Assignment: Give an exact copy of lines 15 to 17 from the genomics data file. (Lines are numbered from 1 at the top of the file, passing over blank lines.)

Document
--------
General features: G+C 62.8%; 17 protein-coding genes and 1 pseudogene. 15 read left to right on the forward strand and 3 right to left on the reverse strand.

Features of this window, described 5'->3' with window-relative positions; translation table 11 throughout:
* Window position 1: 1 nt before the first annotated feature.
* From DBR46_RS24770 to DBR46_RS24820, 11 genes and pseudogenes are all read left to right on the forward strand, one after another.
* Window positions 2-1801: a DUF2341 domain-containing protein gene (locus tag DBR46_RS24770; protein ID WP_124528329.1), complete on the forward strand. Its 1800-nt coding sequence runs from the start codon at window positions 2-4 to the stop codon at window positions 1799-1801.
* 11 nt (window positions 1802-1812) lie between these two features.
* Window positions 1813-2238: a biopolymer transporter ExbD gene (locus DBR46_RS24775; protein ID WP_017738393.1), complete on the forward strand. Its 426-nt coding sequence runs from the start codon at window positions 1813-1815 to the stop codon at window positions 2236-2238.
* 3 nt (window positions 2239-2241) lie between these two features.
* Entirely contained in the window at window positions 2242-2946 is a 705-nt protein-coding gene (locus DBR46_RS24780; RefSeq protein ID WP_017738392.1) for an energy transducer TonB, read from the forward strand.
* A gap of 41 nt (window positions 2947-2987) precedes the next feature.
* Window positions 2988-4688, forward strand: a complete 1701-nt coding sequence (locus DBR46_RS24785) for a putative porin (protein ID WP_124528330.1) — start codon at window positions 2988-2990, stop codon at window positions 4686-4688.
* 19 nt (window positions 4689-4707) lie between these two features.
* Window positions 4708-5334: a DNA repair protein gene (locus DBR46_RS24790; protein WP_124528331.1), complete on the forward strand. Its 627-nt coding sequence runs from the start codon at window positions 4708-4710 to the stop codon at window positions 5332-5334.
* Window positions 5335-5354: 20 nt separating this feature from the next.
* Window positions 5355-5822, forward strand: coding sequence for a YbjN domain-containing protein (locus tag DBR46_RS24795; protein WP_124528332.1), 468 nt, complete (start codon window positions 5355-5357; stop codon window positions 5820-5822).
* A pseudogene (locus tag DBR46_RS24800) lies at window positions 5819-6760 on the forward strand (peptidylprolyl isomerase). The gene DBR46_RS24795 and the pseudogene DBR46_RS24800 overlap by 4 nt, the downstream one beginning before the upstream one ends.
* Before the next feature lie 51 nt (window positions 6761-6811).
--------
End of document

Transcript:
* Window positions 5355-5822, forward strand: coding sequence for a YbjN domain-containing protein (locus tag DBR46_RS24795; protein WP_124528332.1), 468 nt, complete (start codon window positions 5355-5357; stop codon window positions 5820-5822).
* A pseudogene (locus tag DBR46_RS24800) lies at window positions 5819-6760 on the forward strand (peptidylprolyl isomerase). The gene DBR46_RS24795 and the pseudogene DBR46_RS24800 overlap by 4 nt, the downstream one beginning before the upstream one ends.
* Before the next feature lie 51 nt (window positions 6761-6811).